Modi has sought votes on his tough response towards militancy and in recent days has evoked the deadly Easter Sunday bombings in nearby Sri Lanka.
Maidul Islam, a professor of political science at Kolkata’s Centre for Studies in Social Sciences, said long queues outside polling stations would indicate whether Modi’s national security pitch was working.
“Whenever there is a BJP kind of a wave, you see a higher voter turnout,” he said.
Source: Reuters
06/03/2019

‘War’ and India PM Modi’s muscular strongman image

Indian Prime Minister Narendra Modi gestures as he speaks during the National Democratic Alliance (NDA) "Sankalp" rally in Patna in the Indian eastern state of Bihar on March 3, 2019.Image copyrightAFP
Image captionMr Modi is accused of exploiting India-Pakistan hostilities for political gain

A gaffe is when a politician tells the truth, American political journalist Michael Kinsley said.

Last week, a prominent leader of India’s ruling Hindu nationalist Bharatiya Janata Party (BJP) appeared to have done exactly that. BS Yeddyurappa said the armed aerial hostilities between India and Pakistan would help his party win some two dozen seats in the upcoming general election.

The remark by Mr Yeddyurappa, former chief minister of Karnataka, was remarkable in its candour. Not surprisingly, it was immediately seized upon by opposition parties. They said it was a brazen admission of the fact that Prime Minister Narendra Modi’s party was mining the tensions between the nuclear-armed rivals ahead of general elections, which are barely a month away. Mr Modi’s party is looking at a second term in power.

Mr Yeddyurappa’s plain-spokenness appeared to have embarrassed even the BJP. Federal minister VK Singh issued a statement, saying the government’s decision to carry out air strikes in Pakistan last week was to “safeguard our nation and ensure safety of our citizens, not to win a few seats”. No political party can afford to concede that it was exploiting a near war for electoral gains.

A billboard displaying an image of Indian Prime Minister Narendra Modi holding a rifle is seen on a roadside in Ahmedabad on March 3, 2019.Image copyrightAFP
Image captionThe BJP has put up election posters of Mr Modi posing with guns

Even as tensions between India and Pakistan ratcheted up last week, Mr Modi went on with business as usual. Hours after the Indian attack in Pakistan’s Balakot region, he told a packed election meeting that the country was in safe hands and would “no longer be helpless in the face of terror”. Next morning, Pakistan retaliated and captured an Indian pilot who ejected from a downed fighter jet. Two days later, Pakistan returned the pilot to India.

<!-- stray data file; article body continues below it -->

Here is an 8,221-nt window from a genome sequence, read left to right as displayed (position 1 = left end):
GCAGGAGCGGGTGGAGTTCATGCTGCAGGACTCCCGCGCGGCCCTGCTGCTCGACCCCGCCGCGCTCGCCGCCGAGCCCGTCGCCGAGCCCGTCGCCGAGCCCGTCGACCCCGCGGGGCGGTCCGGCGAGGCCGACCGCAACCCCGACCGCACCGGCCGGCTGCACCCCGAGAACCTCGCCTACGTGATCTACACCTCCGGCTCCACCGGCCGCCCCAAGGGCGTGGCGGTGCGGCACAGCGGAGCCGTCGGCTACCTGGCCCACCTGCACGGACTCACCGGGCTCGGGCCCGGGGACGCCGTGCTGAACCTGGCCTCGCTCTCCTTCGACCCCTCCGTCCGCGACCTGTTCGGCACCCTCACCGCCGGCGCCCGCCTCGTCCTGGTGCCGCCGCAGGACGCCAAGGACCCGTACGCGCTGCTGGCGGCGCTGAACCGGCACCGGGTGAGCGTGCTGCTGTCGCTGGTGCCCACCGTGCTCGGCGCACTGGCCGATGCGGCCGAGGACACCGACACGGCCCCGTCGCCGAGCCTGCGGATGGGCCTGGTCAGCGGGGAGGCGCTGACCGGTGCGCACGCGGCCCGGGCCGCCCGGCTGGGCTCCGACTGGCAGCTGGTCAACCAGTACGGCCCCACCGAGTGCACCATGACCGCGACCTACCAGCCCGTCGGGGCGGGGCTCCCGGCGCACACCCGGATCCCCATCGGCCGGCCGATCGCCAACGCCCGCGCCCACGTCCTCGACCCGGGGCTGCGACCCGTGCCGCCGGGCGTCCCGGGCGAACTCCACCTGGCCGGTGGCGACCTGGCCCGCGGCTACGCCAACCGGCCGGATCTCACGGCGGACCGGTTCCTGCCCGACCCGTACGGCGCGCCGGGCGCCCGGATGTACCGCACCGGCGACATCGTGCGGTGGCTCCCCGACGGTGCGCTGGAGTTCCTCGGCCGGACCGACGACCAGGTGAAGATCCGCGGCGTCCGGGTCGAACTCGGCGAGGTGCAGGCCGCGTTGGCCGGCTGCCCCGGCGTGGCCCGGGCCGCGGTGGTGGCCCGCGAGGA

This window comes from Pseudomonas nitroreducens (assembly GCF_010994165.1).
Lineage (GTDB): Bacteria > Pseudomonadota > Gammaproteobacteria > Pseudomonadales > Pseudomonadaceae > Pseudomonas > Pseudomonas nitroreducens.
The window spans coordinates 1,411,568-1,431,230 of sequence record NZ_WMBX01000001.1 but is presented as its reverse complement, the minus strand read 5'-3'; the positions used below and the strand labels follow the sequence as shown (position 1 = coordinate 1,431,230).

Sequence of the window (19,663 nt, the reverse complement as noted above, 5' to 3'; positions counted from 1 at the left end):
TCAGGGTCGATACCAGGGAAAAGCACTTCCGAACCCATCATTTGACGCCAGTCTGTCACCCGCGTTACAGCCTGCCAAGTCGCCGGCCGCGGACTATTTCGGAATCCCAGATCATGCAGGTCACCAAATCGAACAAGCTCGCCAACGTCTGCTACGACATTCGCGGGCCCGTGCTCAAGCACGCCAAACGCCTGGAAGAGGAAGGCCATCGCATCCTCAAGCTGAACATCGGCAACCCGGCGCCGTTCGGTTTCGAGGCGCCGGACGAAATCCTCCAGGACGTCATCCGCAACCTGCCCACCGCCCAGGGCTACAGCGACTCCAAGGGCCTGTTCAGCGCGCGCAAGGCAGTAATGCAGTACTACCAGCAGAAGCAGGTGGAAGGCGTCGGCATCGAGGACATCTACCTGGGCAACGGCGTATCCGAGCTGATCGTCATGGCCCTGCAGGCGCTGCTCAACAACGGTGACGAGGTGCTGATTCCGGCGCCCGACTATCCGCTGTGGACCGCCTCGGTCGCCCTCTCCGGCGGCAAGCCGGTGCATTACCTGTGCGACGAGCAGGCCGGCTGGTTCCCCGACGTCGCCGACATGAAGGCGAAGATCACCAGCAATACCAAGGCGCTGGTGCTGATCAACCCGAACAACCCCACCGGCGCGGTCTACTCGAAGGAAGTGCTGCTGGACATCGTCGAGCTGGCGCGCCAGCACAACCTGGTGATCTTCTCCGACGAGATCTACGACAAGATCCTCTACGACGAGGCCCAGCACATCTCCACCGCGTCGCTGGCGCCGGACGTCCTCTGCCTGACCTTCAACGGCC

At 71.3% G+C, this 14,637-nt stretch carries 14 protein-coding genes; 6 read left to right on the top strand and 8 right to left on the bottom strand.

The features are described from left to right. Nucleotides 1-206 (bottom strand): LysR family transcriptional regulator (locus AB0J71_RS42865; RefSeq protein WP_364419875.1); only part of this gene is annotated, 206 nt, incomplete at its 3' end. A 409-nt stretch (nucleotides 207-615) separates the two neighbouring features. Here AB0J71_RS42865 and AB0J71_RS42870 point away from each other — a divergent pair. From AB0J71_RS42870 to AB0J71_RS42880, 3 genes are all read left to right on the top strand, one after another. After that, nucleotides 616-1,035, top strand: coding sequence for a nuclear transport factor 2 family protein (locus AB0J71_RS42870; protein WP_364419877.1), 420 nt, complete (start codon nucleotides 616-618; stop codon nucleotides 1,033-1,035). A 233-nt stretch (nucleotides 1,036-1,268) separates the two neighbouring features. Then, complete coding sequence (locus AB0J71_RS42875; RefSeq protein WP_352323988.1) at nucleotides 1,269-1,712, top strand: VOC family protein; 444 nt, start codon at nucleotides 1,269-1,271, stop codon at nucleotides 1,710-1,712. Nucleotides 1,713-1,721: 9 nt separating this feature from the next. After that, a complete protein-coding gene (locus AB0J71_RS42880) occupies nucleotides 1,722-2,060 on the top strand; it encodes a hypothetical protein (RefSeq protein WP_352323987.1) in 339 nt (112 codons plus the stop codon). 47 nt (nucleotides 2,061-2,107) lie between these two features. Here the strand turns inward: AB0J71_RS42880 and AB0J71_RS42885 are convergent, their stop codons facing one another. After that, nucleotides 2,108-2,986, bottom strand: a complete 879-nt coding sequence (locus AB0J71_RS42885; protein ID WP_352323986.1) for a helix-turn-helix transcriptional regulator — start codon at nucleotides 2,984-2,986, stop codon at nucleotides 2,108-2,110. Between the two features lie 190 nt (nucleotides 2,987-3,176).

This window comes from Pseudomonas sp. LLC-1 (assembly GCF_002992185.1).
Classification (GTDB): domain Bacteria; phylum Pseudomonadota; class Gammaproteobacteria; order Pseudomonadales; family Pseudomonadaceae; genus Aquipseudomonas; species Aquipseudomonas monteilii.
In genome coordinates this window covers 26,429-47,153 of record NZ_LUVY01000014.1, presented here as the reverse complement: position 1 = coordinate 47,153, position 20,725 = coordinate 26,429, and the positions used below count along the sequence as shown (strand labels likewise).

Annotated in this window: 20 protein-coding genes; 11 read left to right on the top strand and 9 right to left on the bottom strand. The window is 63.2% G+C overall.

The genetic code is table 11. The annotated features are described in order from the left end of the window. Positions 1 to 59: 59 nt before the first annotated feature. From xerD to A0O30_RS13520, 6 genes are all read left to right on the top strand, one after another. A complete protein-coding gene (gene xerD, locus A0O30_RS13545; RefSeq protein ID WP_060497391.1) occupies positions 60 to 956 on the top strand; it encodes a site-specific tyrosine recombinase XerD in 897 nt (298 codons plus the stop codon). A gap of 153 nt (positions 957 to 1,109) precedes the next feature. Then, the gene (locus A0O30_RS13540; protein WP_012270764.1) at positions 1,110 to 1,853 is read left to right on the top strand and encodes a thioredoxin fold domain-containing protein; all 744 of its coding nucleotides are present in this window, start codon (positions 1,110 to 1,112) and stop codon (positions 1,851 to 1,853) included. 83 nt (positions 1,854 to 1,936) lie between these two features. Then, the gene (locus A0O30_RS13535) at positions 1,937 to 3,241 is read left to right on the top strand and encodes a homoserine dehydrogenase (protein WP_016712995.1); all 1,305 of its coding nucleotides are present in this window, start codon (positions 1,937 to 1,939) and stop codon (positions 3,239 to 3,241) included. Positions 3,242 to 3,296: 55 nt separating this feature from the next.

Mr Modi then told a gathering of scientists that India’s aerial strikes were merely a “pilot project” and hinted there was more to come. Elsewhere, his party chief Amit Shah said India had killed more than 250 militants in the Balakot attack even as senior defence officials said they didn’t know how many had died. Gaudy BJP posters showing Mr Modi holding guns and flanked by soldiers, fighter jets and orange explosions have been put up in parts of the country. “Really uncomfortable with pictures of soldiers on election posters and podiums. This should be banned. Surely the uniform is sullied by vote gathering in its name,” tweeted Barkha Dutt, an Indian television journalist and author.

Mr Modi has appealed to the opposition to refrain from politicising the hostilities. The opposition parties are peeved because they believe Mr Modi has not kept his word. Last week, they issued a statement saying “national security must transcend narrow political considerations”.

‘Petty political gain’

But can the recent conflict fetch more votes for Mr Modi? In other words, can national security become a campaign plank?

Many believe Mr Modi is likely to make national security the pivot of his campaign. Before last month’s suicide attack – claimed by Pakistan-based militants – killed more than 40 Indian paramilitaries in Kashmir, Mr Modi was looking a little vulnerable. His party had lost three state elections on the trot to the Congress party. Looming farm and jobs crises were threatening to hurt the BJP’s prospects.